A recent survey by Friendly Planet of clients who had visited Cuba under the tour operator’s people-to-people program revealed that the vast majority found the experience to have been transformative and want to do it again.
Of the 423 respondents, 81.3% said they would return to Cuba if given the chance.
“This is the highest level of interest in revisiting a location that I have ever seen for any of our tours,” said Friendly Planet President Peggy Goldman.
And she noted that appetite for the product had reached extreme levels “despite the fact that the people-to-people Cuba itineraries are challenging in terms of accommodations and rigor of activity. The days are busy and choreographed, participation in all activities is mandatory and some of the accommodations and facilities are not up to the usual standards.”
But the survey also suggested that the accommodations and itineraries were not high priorities among clients. Close to 75% said they had taken the trip simply because they were curious about life in a country off limits to most Americans.
The survey results underscore the program’s value in helping Americans and Cubans exchange ideas, share cultural experiences and learn from one another.
“Travelers on these programs are not going for luxury or comfort,” Goldman said. “They are going to interact and immerse themselves in a completely different culture.”
The Obama administration reinstated the people-to-people category of travel to Cuba in early 2011, following an eight-year hiatus, enabling any American to visit Cuba legally if escorted by a licensed company.
Playing by strict rules
Friendly Planet received its license in September 2011 from the U.S. Treasury Department’s Office of Foreign Assets Control, the agency that oversees, administers and enforces the programs’ guidelines.
One of those guidelines is that the itineraries comply fully with U.S. rules barring sun-and-sand tourism.
Since resuming the program in 2011, Goldman said, “We’ve taken more than 3,000 travelers to Cuba. … We always did a quick survey upon their return to gauge their comments on the trip. This time we went deeper, asking respondents to choose as many options as applied to them in the survey’s 10 multiple-response questions.”
One clear trend was a shift in attitude before and after the trip.
Nearly half said that before the trip, they viewed the Cuban government as a repressive communist regime that stifled individuality and creativity. However, only 19% still held that opinion after their return.
Following their introduction to the artistic, entrepreneurial and cultural communities they encountered, 88% said the experience had made them more likely to support ending the 50-year-old embargo.
Friendly Planet travelers reported being surprised by how open and friendly the Cuban people were to American visitors. Close to 70% said that after returning, they could more easily separate politics from culture.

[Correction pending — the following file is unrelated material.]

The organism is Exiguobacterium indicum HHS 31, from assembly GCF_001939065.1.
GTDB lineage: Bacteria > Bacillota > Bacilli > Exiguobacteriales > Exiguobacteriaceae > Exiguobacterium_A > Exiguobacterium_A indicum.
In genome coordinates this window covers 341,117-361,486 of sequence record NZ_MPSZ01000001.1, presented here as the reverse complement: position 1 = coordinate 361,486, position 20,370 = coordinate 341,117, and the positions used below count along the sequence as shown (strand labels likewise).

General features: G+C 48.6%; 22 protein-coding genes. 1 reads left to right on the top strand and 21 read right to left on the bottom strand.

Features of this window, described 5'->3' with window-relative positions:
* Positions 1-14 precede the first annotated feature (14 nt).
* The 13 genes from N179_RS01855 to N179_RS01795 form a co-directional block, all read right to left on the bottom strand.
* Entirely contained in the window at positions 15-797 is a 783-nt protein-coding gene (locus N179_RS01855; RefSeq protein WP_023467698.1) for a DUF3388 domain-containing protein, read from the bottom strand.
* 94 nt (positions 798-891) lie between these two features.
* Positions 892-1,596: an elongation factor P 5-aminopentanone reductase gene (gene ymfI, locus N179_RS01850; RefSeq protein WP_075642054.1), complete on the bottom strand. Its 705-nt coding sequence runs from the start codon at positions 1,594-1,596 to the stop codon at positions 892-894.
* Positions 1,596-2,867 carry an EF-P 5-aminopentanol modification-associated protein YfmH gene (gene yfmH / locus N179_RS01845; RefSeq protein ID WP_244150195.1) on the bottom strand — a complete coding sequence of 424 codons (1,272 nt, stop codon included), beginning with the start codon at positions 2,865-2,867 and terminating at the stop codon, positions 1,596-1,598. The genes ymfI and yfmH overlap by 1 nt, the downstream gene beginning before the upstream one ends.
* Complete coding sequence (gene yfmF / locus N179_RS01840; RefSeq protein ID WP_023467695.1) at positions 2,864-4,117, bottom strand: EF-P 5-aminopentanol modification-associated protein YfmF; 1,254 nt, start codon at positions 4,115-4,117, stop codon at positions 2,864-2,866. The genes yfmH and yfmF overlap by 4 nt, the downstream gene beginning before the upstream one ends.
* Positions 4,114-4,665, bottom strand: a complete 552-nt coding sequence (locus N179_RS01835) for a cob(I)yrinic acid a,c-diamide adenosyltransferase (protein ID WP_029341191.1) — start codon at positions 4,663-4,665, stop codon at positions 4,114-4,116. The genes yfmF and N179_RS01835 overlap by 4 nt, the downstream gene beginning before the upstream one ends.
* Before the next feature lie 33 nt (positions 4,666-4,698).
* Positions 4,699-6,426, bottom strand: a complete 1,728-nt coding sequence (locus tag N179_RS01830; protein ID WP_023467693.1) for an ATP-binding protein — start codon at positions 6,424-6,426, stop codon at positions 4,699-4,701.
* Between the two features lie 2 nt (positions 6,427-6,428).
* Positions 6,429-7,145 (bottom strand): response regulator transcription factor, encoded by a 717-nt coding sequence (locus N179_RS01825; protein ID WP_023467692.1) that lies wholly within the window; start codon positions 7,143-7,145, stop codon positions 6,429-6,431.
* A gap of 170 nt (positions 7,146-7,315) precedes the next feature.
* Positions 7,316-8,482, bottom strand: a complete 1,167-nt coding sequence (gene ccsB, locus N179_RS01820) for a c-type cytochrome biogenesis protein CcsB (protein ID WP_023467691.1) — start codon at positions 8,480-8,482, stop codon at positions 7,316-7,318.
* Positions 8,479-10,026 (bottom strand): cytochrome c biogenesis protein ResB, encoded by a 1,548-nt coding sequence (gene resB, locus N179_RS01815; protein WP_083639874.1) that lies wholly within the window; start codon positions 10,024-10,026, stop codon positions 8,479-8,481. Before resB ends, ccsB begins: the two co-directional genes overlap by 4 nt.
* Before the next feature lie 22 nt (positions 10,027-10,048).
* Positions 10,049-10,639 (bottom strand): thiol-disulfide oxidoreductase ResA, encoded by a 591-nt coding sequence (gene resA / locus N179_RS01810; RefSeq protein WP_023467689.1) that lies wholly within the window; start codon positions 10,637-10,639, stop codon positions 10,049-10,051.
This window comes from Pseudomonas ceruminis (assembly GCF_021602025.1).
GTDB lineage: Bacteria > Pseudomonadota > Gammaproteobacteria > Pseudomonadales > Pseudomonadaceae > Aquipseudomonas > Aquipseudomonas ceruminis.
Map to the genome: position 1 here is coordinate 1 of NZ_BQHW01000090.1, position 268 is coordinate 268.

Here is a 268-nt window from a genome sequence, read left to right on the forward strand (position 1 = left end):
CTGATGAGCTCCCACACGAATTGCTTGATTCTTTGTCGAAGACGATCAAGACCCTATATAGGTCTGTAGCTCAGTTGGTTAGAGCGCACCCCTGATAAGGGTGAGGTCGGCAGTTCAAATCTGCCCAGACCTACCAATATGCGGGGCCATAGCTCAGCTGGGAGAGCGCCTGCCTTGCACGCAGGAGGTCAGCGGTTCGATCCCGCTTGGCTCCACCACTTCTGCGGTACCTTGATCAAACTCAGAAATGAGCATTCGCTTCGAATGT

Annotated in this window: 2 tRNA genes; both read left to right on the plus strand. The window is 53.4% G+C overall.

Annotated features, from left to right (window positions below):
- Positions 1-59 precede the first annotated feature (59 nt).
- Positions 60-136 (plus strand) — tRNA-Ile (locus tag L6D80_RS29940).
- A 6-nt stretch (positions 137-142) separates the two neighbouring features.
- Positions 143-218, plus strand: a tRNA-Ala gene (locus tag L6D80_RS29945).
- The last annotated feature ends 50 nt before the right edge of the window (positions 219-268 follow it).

“This illustrates for us that the people-to-people experience opens minds, expands horizons and allows people to look past politics and into the hearts and souls of individuals,” Goldman said.
The most valuable findings in the survey had less to do with data and much more to do with personal sentiments, as exemplified by anonymous comments from several respondents:
• “You will take away so much more than you can imagine. After you leave Cuba, ask yourself the question: ‘How can I make a difference for the Cuban people?’ My answer would be to tell everyone that you, an American, have been to Cuba, and it’s time that more Americans go and see this country and change our attitude.”
• “It provided a more personal understanding of the people, culture and political structure than you can ever experience in books or TV documentaries.”
• “We felt like our trip to Cuba was an incredible gift. There was so much to see and do and absorb, and the people-to-people interactions were what made it so special.”
“It is noteworthy to know how these programs are viewed, particularly since there is a lot of discussion in the U.S. about the purpose and scope of these programs,” she said. “There are misconceptions that the programs are excuses for Americans to party on the Cuban beaches and dance to Cuban music.”
Nothing could be further from the truth, she said.
“Not only are our American travelers learning about life in Cuba, but Cubans are learning about us,” she said.
Goldman also pointed out that Americans support nascent entrepreneurs, Cuba’s first foray into an open-market economy, through the people-to-people visits.
“We are the customers who visit the paladars [privately owned restaurants] and enjoy meals there, to the benefit of the private owners,” she said.
Friendly Planet will introduce more itineraries starting in October, but it will not lengthen the existing offerings due to the high cost of the trips that results from programming and bureaucracy costs.
“We want to make sure that our Cuba programs remain as affordable as possible,” Goldman said.
The company is considering new activities, based on survey comments. These include a possible visit to Vinales, a small town west of Havana, and a stay in Santiago de Cuba on the island’s southeastern coast.
Friendly Planet plans to offer a fam trip this spring, Goldman said, because “I want agents to be able to see Cuba’s infrastructure and what these programs offer their clients.”